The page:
Bawa, bawi ne Bombay

By Dalreen Ramos | Mumbai

In between negotiating evasive spaghetti, Cyrus Sahukar and Amyra Dastur talk of being members of a minority in Bollywood that is obsessed with all things delicious

Television host and comedian Cyrus Sahukar and actor Amyra Dastur bond over lunch at CinCin, BKC. Pics/Bipin Kokate

They call it a small world. But actor Amyra Dastur is quick to refute the adage — she hasn't worked with a Parsi actor, ever, after being in the industry for nearly 10 years. We are seated outdoors, with tin cans of gypsophila on our table and swaying palm trees for company, at BKC's Italian pit stop CinCin. Dastur goes through the menu before actor-comedian Cyrus Sahukar arrives and they meet for the first time, though it hardly feels that way. The Parsi foodies are stuck in a classic Italian dilemma, pasta or pizza, before Sahukar settles on a name. Dastur warns him, "It may not be as good as you think it is." And he erupts in laughter, "Oh no, but that's life!"

Dalreen: How did you celebrate Navroz this year?
Cyrus: I actually didn't. I was part of a gig in Hyderabad. How about you?
Amyra: I was finally in Mumbai so I celebrated with family after four years. It was normal — home, food, drinks, cards, and more food. That's what I attend family functions for.
Cyrus: I want to have eight to 10 Parsis in my life, and check if they're single or married. The latter is better.
Amyra: Married with children is even better because you get the food from the Navjote ceremony.

Dalreen: Tell us about the best wedding or Navjote you've attended.
Cyrus: The wedding of Boman Irani's son. The meal was at the back of the house. So I spent 45 minutes thinking that there is no dinner. Then I got super high. The food there was unbelievable. I think I pushed an old man for a seat.
Amyra: For me, my own Navjote was my favourite. I was nine and my eight-year-old brother got drunk because he kept asking everybody for a sip of their drink.
Cyrus: I have really different memories because my Dad, a Parsi, and my mom, a Punjabi, separated when I was three. I went to live with her, and grew up in Delhi with very little Parsi influence. The only two Parsi guys in my school were called Cyrus. When I joined MTV at 18 in Bombay, there were three Cyruses; a fourth Cyrus, an intern, also joined and I had no sense of identity left.
Amyra: So, I told my aunt that I have an interview with Cyrus today. The first thing she asked was, "Which one?"
Cyrus: Which is strange because there are only about 10 left. They always talk about us like exotic birds.

Dalreen: What makes the community in Mumbai so unique?
Cyrus: From an outsider's perspective, I'd say they are quite scattered in other cities.
Amyra: But I don't get the assumption that all of us live in Parsi Colony.
Cyrus: I want to live in one.
Amyra: I like going to Cusrow Baug, but I feel that you don't get your personal space. My family and my aunt's family live on the same floor.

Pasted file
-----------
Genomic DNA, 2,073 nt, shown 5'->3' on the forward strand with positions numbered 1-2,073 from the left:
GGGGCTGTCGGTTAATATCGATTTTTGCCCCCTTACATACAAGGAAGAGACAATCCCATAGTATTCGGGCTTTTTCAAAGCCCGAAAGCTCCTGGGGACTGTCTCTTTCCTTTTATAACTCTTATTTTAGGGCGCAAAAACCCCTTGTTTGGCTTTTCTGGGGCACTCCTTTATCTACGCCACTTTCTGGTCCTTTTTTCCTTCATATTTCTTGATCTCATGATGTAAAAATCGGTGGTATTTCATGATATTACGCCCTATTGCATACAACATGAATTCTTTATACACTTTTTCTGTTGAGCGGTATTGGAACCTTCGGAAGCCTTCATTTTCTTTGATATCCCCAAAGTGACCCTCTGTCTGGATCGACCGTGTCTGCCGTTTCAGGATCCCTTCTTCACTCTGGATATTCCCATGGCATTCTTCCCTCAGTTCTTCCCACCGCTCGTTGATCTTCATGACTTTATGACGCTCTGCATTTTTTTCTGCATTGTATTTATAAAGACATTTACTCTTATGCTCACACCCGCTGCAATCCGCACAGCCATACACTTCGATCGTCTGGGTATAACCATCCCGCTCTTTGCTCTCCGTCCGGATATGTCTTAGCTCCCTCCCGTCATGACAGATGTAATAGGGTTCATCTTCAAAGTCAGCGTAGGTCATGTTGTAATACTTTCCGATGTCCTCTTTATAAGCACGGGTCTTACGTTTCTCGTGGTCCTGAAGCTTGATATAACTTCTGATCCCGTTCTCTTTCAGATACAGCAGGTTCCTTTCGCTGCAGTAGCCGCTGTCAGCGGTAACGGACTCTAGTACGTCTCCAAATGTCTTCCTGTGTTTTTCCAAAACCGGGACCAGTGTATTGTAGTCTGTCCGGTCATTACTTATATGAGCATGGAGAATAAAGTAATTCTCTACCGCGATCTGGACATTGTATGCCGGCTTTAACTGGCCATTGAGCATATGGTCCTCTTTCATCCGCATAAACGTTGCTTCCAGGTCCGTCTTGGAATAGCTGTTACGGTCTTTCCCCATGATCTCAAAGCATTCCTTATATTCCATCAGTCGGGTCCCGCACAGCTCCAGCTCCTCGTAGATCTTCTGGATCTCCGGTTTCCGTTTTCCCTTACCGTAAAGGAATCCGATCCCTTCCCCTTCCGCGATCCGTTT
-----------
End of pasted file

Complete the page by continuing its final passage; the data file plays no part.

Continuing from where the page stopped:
Cyrus: So the doors are open…
Amyra: Yeah, I've reached a point where there is nothing that can embarrass me. And that has really helped me with acting.
Dalreen: How did you deal with the stereotyping in cinema?
Amyra: There's the Parsi Hindi I dealt with. At home, we only speak English or Gujarati. But at the end of the day, you learn something that makes you better, so I worked on my Hindi.
Cyrus: The depiction of Parsis in Indian cinema is hilarious because you would see this old guy in the car with his wife and 10 children.
Amyra: Imagine if we all had 10 children, we wouldn't be dying out right now.

(The food arrives — saucy salami pizza, branzino meditarraneo, tajarin with fresh truffle, and carpacio di manzo)


Dalreen: When do you feel a strong connect with the community?
Cyrus: My first love for the community didn't come through people. It came from food and furniture. I would go to town auctions at old Parsi homes. I remember meeting Waheeda Rehman there and we were staring at a piece of cutlery for an hour.
Amyra: I have to say our people preserve objects beautifully. The clocks and paintings make old bungalows so pristine.
Cyrus: But isn't it all fast disappearing with restaurants here?
Amyra: The chicken soup and fried rice at Colaba's Paradise Restaurant was a constant for me. Now, if you want authentic Parsi food, you have to ask your friends' parents or grandparents to cook it for you.
Cyrus: That's tough, to get invited…
Amyra: Make more friends!

Dalreen: You were looking to start an Iranian restaurant with your brother, who is a chef, as well?
Amyra: I'm waiting to finish acting. By the time I'm done acting in five years, it will be open.
Cyrus: And what will you call it?
Amyra: Pestonjee's.
Cyrus: That's it! We just talked about stereotypes and there you go with your little car, balloons, and eleven children!
Amyra: It's the cutest Parsi name...
Cyrus: I think you should mess it up. Call it Ramesh or something, and confuse people.

Quick takes

What's the funniest thing you have heard about being Parsi?
Amyra: That we still marry our brothers and sisters.
Cyrus: Not all Parsis are jumpy, happy guys eating eedu [eggs].

If you had to invite a non-Parsi for bhonu, who would it be?
Amyra: Nawazuddin Siddiqui because I want to hear him abuse in Marathi.
Cyrus: My mom's side of the family — the Punjabi clan.

What's your favourite egg dish?
Amyra: Papeta par eedu.
Cyrus: Eggs Kejriwal.

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